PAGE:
Love Life Supplements Refuel Review

They say great things come in small packages…

The classic Mini, for instance. Or pint-sized action hero Tom Cruise. And now we can add another item to our list; Love Life Supplements Refuel.

This post-workout supplement is the brand new release from the innovative UK-based manufacturer, and today it is going through my deliberately harsh supplement rating system to compare against the other top post-workout supplements on the market…

During my Love Life Supplements Refuel review, I’ll be breaking down each of the ingredients and explaining why each item has been included, and where the product comes up short.

No product has ever earned 5 stars, and it’s going to take something monumental to do that.

As always, I incorporated this Refuel into my own training routine prior to this review, so what you’ll see here is not only a scientific review, but also first-hand experience of Refuel in action.

love life supplements refuel review

Love Life Supplements Refuel Review – The Good

There’s a considerable number of good points with Refuel.

The macronutrient breakdown of the formula is excellent. Each serving provides 22 grams of protein, 43 grams of carbohydrates, and 0.8 grams of fat.

As far as post-workout recovery shakes go, this covers all the bases perfectly.

The primary form of protein here is whey protein isolate (grass fed, no less), too.

The amount of protein per serving (22g) is also right in the sweet spot for triggering maximal muscle growth after a training session. A 2014 study published in the American Journal of Clinical Nutrition confirmed that 20 grams of whey protein is ideal for muscle protein synthesis, with a much higher dose of 40g being only slightly better despite being twice as large. (1)

how much protein after workout

Refuel also packs an impressive 4 grams of leucine into each serving.

Leucine is the powerhouse of the BCAAs, responsible for interacting with mTOR and switching on the muscle building process.

If we’ve killed the weights in the gym and leucine levels are massively declined from training, the body signals mTOR that there is a lack of dietary protein to build new lean muscle with, and we switch off mTOR. The moment we consume leucine, however, mTOR is activated once more and we switch the process back on.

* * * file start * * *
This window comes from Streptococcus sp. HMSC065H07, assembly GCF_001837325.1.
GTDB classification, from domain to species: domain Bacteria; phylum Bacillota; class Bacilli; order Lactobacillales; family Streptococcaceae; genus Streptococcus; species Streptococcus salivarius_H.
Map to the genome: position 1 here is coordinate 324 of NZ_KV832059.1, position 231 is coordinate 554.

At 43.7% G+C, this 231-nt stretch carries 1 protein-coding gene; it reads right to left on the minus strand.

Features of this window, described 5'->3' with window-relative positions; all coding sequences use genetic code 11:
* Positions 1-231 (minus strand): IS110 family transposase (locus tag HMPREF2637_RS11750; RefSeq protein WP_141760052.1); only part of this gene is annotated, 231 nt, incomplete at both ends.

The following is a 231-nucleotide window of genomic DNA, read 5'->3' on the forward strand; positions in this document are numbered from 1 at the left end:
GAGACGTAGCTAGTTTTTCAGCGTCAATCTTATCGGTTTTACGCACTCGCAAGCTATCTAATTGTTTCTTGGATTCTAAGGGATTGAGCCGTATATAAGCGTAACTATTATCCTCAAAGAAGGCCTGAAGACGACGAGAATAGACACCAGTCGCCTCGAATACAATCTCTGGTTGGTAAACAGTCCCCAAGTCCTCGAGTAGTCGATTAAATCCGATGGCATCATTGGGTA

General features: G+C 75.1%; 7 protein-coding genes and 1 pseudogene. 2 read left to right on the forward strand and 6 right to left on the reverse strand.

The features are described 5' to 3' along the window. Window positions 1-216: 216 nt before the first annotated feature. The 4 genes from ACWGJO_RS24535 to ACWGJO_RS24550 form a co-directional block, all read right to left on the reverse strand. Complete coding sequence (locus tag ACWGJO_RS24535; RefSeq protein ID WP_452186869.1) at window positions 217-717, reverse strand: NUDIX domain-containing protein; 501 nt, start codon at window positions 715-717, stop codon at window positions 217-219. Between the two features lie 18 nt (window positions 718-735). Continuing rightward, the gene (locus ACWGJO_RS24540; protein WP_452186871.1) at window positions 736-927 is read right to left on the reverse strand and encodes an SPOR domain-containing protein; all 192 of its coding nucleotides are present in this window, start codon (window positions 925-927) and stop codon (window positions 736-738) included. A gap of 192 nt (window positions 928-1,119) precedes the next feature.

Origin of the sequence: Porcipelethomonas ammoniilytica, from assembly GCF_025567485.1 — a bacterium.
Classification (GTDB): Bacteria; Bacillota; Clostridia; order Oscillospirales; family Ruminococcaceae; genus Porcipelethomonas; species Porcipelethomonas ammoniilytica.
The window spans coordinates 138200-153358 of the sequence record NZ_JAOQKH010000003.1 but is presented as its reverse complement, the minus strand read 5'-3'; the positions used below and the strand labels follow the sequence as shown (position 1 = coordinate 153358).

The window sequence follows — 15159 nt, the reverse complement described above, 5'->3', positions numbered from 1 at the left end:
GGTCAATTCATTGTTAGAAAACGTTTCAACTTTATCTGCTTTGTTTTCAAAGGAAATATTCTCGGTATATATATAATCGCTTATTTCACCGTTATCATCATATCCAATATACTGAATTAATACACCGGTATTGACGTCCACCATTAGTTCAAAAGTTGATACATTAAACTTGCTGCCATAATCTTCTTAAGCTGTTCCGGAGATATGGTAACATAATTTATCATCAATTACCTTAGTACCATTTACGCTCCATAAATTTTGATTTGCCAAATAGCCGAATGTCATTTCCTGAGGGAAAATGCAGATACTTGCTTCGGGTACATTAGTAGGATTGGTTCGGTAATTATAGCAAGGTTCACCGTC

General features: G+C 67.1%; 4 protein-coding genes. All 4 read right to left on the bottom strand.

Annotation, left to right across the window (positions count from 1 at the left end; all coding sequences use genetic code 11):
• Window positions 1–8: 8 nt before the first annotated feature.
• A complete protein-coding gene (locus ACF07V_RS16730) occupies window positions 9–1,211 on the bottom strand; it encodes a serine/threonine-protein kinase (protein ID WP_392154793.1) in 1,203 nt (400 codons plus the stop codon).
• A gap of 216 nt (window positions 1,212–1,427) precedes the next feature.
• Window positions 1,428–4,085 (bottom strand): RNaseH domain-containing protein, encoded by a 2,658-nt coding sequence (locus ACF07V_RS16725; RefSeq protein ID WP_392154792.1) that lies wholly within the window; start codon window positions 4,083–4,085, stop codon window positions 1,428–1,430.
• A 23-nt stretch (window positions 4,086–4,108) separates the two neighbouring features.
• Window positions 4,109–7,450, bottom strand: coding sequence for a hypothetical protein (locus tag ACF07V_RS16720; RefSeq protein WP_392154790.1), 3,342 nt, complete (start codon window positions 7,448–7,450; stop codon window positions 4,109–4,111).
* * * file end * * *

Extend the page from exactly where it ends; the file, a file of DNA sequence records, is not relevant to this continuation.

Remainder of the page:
It’s literally the key to building muscle.

This was demonstrated in a 2011 study where researchers concluded that getting optimal post-workout leucine can even substitute for sub-optimal total protein intake! In short, this trial suggests that even if you don’t consume enough protein after your workout, you can still trigger muscle protein synthesis if the leucine content is sufficient enough. (2)

Leucine becomes even more important as we grow older, too.

This information was first shown in a 2005 study, where older trainees were given leucine dosages considerably higher than those found in most whey protein supplements, then confirmed in a 2014 study published in the Nutrition Journal which found that consuming whey protein with additional leucine spiked muscle protein synthesis considerably higher than a group consuming protein alone. (3, 4)

This is all great news for Refuel, as it comes with a whopping 4 grams per shake. An average whey protein supplement will provide us with about 1 gram, maybe 2 grams, so I’m sure regular readers of my website are going to love this info.

Now we actually get to the best part of the formula; the carbohydrates.

When you review as many supplements as me, you expect post-workout tubs to rely heavily on poorly constructed carbohydrate formulas designed to keep production costs very low.

This usually ends up in a product which bangs in 75 grams of sugary carbs per shake, and requires a Pic N’ Mix scoop to measure out.

(Like mass gainers, which are just awful.)

That’s not the case with Refuel.

As mentioned above, Love Life Supplements do not skimp on formulas. They source only the finest quality ingredients, and this has become their “thing” over the last couple of years.

It’s damn refreshing, because there are too many poor supplements on the market.

Refuel comes with 43 grams of carbohydrates per shake, arriving via gluten free waxy maize starch and oat flour.

If you’re a fan of fitness buzzwords, things certainly don’t come “cleaner” than that, my friend.

love life supplements REFUEL review

That 43 gram serving is perfect.

See back in the days when mass gainers were all the rage, we believed we needed an avalanche of carbohydrates after each workout to create as much MPS (muscle protein synthesis) as possible.

Guys would have post-workout meals of 80, 90, even 100 grams – enough to make us leave the gym feeling like a bloated rhinoceros!

But science has since proved this to be incorrect.

A 2010 study published in the American Journal of Physiology found that a serving half this size will create an anabolic response just as large as a serving over twice its size. Like protein, there appears to be a sweet spot for post-workout carbohydrates. (5)

The inclusion of digestive enzymes (DigeZyme) is a nice touch to Refuel, as this will help the body to digest more of the nutrition on offer here.